Copyright and 'Market Power' in the Marketplace of Ideas
32 Pages Posted: 9 May 2005
Antitrust and intellectual property law increasing fall within the common rubric of innovation policy. Yet in fundamental respects, patent law fits more comfortably under that umbrella than copyright. A primary reason is that copyright does not merely spur innovation. It also regulates speech.
In building upon that observation, this Chapter addresses a number of points at the intersection of antitrust, media concentration, copyright, and free speech. First, it surveys the conflict between copyright and free speech, as recognized in both United States and European jurisprudence. Second, it focuses on media industry incumbents' repeated use of copyright to bar entry to new speakers and speech distributors, and the very limited efficacy of current U.S. antitrust doctrine in constraining that practice. Third, it considers a number of ways in which the marketplace of ideas differs from markets for goods and services, including (1) the contrast between expressive diversity and media product differentiation, (2) the tendency of demand for expression to follow a winner-take-all power law curve, and (3) the context-dependent nature of market power. Fourth, the Chapter asks whether copyright ever confers market power, relying on an average cost, normal profits metric rather than the commonly used marginal cost baseline.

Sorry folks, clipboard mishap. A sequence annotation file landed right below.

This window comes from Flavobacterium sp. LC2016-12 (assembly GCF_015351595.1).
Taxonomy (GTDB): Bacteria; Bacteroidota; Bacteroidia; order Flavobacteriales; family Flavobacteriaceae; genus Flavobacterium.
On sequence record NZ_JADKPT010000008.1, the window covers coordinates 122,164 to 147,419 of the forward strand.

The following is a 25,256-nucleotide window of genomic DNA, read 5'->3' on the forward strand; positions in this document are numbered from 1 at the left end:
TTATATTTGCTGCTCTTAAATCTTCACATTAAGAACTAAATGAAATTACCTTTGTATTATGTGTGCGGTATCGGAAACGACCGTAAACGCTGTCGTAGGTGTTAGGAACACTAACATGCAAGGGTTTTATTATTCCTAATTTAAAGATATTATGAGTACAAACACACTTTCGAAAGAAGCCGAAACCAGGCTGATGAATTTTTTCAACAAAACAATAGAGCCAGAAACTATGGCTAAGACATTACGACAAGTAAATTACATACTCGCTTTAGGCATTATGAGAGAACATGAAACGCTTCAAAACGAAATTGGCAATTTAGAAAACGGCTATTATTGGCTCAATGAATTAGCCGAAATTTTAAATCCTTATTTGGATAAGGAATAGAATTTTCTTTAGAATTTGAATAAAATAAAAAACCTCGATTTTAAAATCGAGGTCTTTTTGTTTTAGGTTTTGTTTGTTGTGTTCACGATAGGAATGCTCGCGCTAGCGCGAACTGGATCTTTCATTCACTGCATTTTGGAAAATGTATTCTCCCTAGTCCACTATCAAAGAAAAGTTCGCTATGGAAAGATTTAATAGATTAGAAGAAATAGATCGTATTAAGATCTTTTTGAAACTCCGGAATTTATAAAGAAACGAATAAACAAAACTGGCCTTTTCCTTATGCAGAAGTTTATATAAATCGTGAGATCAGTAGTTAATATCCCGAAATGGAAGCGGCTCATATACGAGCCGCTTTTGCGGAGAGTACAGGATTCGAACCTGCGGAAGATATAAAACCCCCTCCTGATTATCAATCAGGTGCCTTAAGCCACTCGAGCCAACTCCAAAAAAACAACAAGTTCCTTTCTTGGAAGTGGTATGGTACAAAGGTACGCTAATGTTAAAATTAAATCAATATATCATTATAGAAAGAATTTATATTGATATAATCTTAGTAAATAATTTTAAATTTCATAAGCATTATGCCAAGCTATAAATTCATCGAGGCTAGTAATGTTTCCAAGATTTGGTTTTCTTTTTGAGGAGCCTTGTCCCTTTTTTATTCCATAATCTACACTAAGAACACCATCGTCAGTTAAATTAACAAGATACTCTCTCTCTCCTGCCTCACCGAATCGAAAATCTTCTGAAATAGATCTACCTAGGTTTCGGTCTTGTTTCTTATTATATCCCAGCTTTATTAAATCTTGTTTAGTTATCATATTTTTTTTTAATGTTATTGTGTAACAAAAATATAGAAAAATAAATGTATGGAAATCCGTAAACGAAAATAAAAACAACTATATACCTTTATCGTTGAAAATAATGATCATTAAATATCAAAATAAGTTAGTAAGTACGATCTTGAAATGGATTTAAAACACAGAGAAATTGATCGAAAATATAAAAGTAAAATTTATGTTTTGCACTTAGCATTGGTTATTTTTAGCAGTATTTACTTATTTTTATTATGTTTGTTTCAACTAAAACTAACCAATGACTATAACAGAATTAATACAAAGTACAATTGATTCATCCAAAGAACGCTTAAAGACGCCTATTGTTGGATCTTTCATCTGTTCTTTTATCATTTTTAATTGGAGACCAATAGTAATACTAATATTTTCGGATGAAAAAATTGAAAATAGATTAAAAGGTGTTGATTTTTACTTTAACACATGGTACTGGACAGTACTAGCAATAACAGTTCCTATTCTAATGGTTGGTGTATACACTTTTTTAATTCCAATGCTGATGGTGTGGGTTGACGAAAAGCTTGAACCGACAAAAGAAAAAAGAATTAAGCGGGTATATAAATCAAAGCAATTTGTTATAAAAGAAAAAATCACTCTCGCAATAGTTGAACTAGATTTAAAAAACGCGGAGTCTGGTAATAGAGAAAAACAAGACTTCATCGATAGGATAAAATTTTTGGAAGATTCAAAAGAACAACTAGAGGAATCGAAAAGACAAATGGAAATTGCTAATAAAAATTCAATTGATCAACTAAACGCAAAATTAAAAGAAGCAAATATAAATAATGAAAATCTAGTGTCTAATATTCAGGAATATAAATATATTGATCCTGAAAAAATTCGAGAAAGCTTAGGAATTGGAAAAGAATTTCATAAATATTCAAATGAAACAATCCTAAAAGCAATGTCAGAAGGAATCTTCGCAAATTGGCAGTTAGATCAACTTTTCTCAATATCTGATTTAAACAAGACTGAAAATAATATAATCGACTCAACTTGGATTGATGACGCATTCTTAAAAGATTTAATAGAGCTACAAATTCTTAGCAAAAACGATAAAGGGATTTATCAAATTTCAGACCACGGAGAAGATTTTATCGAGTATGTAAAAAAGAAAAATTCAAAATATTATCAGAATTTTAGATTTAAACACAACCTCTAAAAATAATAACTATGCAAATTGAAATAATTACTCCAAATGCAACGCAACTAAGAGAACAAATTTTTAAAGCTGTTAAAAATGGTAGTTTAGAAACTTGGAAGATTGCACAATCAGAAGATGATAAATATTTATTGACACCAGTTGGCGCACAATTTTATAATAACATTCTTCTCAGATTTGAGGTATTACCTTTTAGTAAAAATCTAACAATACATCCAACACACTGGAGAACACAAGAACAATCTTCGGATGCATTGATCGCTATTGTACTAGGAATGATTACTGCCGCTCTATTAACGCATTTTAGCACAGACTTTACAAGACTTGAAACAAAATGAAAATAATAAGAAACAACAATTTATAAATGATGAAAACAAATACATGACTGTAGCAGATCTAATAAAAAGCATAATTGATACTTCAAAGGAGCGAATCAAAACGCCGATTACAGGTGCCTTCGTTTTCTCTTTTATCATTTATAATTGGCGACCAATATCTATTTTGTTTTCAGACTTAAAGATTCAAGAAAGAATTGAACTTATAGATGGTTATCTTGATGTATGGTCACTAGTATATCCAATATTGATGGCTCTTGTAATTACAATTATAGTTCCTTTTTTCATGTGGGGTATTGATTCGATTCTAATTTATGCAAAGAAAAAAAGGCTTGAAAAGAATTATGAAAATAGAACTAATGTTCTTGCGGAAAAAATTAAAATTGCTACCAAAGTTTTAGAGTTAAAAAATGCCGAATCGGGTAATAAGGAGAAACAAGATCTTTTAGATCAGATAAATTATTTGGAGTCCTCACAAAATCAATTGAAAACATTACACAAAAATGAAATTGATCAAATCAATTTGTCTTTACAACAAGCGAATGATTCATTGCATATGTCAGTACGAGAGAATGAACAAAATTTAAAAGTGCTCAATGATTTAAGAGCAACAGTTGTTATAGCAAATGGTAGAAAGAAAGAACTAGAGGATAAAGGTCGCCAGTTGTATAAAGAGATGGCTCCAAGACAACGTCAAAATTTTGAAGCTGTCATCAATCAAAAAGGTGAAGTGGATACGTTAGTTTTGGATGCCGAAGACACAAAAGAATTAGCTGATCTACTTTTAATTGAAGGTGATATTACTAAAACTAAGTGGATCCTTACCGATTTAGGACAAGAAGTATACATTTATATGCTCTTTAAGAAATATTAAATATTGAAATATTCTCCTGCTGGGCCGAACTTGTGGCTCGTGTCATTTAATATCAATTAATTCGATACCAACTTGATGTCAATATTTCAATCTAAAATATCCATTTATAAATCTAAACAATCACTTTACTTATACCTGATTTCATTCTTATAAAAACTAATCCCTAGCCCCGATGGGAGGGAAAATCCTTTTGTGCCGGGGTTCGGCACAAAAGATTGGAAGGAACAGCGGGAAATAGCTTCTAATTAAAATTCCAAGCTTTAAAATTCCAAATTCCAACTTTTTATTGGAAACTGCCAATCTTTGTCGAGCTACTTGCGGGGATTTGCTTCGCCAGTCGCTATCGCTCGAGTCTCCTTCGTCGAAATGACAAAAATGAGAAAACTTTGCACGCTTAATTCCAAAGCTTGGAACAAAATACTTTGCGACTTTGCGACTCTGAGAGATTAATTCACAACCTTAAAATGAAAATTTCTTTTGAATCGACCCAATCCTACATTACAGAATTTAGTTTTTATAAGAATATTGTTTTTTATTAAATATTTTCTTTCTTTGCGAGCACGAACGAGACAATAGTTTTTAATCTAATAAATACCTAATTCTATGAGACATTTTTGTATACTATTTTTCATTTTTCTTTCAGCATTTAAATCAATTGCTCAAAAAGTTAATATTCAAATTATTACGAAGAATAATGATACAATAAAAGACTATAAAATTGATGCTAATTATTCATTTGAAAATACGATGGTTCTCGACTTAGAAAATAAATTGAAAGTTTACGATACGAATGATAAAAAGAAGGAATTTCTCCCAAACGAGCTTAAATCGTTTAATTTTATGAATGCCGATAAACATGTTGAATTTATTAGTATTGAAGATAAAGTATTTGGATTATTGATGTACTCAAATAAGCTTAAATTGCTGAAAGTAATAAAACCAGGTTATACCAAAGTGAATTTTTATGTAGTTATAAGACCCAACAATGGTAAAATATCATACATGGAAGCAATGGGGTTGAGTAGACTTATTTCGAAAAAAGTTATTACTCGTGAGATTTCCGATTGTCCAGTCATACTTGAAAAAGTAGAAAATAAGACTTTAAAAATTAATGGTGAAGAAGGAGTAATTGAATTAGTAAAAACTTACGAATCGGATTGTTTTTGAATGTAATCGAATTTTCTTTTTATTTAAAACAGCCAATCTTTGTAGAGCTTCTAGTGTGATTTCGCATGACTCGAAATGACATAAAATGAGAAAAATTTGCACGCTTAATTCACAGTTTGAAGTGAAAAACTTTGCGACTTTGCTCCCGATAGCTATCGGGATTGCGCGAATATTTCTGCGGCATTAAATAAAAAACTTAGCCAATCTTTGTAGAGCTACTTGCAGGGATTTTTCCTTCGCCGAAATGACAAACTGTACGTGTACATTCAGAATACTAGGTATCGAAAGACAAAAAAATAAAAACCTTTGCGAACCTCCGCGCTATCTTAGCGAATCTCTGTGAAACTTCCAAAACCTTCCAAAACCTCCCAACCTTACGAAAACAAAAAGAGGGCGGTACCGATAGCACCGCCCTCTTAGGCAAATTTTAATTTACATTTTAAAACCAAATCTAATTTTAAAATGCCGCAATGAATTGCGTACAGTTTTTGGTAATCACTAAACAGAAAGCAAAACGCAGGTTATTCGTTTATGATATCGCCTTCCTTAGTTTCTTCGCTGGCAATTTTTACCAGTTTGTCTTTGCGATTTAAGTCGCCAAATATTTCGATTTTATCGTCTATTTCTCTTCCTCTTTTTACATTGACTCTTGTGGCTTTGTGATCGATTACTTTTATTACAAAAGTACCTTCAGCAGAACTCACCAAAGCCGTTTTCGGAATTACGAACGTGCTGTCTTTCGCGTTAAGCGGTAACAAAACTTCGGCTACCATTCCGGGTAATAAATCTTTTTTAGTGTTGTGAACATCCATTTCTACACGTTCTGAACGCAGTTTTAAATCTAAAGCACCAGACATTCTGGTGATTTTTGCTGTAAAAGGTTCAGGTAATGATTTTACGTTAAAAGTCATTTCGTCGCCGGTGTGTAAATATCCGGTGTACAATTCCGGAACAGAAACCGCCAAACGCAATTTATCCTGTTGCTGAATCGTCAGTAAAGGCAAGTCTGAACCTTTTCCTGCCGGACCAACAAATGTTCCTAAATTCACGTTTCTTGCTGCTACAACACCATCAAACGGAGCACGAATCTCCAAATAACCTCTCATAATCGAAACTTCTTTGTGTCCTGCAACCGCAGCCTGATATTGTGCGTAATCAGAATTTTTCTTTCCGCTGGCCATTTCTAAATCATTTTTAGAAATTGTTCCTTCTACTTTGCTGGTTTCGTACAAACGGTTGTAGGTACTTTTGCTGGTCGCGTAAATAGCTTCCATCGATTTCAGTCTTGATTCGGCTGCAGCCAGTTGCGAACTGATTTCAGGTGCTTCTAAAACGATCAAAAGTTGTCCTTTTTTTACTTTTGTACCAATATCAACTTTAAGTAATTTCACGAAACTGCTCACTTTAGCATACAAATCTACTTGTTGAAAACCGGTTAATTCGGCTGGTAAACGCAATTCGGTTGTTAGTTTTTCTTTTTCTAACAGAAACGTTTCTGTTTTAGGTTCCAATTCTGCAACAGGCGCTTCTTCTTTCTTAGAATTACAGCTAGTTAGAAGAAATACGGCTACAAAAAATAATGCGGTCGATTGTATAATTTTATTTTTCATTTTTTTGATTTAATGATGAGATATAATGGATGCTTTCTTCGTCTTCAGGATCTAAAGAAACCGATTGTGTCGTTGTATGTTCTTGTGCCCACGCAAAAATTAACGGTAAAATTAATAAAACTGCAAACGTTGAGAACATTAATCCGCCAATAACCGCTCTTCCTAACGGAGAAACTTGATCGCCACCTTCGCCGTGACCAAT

The Chapter concludes by demonstrating that what begins as economic analysis of copyright's optimal scope must, by its very terms, ultimately turn on broad social policies regarding the desired shape and contours of our system of freedom of expression. Accordingly, to determine copyright's scope and limitations, we must look to free speech law and policy, not just the law and policy that underlie antitrust.
Keywords: antitrust, copyright, free speech, media
JEL Classification: A13, D23, D43, H41, K21, K23, L40, Z10
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